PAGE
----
After playing competitive hockey for a long time and never quite realizing my goals, running has given me a renewed purpose.  I am able to set new goals and have some dreams to chase after. I have never fully understood what having a dream meant – until now.

In running, there is also the ability to get into a zone where nothing else matters except your body moving effortlessly and time flying by.  Some experts have called this the flow.  It’s one of the best feelings in the world!

What countries have you been running in?

Mongolia, New Zealand, Australia and Hong Kong.  As well, I have just signed up for the inaugural Thailand Ultra Marathon, will compete in the Ultra Trail Mount Fuji in Japan in April and I am also thinking about going to Spain to compete in a multi-stage day race in the school holidays (being a teacher, I can organize my races around these holidays).

Which overseas race have you enjoyed the most?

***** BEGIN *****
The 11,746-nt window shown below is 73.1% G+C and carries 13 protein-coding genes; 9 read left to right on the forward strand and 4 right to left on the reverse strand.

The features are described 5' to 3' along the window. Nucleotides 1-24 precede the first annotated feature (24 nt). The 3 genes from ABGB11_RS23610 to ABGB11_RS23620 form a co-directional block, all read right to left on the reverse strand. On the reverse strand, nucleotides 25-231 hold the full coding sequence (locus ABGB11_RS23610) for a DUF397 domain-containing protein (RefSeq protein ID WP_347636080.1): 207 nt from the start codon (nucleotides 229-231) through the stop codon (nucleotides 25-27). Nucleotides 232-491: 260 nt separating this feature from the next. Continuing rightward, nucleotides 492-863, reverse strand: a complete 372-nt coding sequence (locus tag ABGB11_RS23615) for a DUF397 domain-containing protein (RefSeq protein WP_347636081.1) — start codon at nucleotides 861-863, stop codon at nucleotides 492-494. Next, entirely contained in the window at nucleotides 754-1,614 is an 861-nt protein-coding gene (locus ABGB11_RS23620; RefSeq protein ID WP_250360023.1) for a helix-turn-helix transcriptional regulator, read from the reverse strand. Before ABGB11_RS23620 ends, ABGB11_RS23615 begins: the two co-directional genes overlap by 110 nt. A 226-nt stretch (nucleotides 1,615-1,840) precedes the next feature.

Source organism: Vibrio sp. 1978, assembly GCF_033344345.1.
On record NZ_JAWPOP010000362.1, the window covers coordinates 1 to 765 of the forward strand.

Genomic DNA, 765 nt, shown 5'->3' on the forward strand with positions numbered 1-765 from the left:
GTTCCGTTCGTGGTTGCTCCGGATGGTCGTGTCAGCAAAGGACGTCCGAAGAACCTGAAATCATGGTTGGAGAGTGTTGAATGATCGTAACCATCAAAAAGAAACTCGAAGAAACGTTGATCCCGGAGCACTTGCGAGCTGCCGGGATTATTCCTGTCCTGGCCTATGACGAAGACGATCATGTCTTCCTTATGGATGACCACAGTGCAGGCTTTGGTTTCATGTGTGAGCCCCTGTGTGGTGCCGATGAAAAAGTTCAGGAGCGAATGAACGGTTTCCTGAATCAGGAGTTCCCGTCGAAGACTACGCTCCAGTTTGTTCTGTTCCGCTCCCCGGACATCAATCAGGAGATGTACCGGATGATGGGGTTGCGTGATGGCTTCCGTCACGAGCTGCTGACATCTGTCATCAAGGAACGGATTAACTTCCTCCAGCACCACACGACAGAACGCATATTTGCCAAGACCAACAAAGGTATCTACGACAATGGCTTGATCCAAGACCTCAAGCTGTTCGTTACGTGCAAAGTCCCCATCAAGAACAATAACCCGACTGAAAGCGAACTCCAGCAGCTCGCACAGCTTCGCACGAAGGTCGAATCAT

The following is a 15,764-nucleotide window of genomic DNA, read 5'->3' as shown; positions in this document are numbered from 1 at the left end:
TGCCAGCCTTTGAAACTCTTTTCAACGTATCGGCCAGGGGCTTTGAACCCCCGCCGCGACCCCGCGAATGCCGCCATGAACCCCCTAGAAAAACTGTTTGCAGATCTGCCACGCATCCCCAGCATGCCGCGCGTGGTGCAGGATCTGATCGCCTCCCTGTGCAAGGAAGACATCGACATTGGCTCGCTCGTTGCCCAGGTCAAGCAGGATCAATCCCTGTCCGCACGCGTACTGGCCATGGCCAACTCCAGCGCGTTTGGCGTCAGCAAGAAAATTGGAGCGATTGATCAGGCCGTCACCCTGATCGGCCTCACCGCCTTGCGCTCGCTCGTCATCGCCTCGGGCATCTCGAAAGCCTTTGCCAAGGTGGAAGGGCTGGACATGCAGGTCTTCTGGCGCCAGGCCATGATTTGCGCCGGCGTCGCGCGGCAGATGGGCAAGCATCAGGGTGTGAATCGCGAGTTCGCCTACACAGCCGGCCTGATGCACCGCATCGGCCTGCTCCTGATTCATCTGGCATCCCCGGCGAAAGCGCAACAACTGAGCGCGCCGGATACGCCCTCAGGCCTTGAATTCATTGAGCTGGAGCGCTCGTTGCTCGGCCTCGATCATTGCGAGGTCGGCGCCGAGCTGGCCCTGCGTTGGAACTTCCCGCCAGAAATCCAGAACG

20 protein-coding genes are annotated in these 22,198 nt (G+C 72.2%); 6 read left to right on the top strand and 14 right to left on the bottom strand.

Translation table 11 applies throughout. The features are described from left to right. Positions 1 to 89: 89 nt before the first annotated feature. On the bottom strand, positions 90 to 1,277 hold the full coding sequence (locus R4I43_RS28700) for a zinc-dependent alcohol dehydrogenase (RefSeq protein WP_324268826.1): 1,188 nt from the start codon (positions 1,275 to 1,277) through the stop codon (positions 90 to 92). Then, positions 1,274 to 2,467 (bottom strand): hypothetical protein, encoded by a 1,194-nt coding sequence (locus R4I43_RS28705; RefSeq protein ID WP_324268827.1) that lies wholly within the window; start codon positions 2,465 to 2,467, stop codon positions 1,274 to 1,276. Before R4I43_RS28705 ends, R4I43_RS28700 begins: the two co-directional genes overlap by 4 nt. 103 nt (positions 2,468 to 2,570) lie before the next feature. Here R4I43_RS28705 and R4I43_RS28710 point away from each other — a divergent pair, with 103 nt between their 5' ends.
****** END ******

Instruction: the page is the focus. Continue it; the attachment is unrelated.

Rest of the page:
It was my Mongolia Ultra Marathon – the first time a race came together really well for me.  Unexpectedly I was placed second and I was so surprised at the result.  For these distances it is hard to get all the small factors right to have a good race.  I paced the run well and my nutrition was reasonably good – and everything kind of clicked. I was able to rest a lot and relax the week before the race, too.

Raleigh Wilson Race, Hong Kong

Raleigh Wilson Race, Hong Kong

What are the challenges of running in overseas races?

I think it is not being able to acclimatize to the conditions or to be familiar with the course.  The best way is to mimic the course profile and conditions to the race you are targeting when training (but this is difficult to do for an overseas race).  You need to think creatively!

On an average, how often do you take part in races?

Every two to three weeks – these are mainly marathons in the King of the Hills series in Hong Kong.

How many races have you taken part in?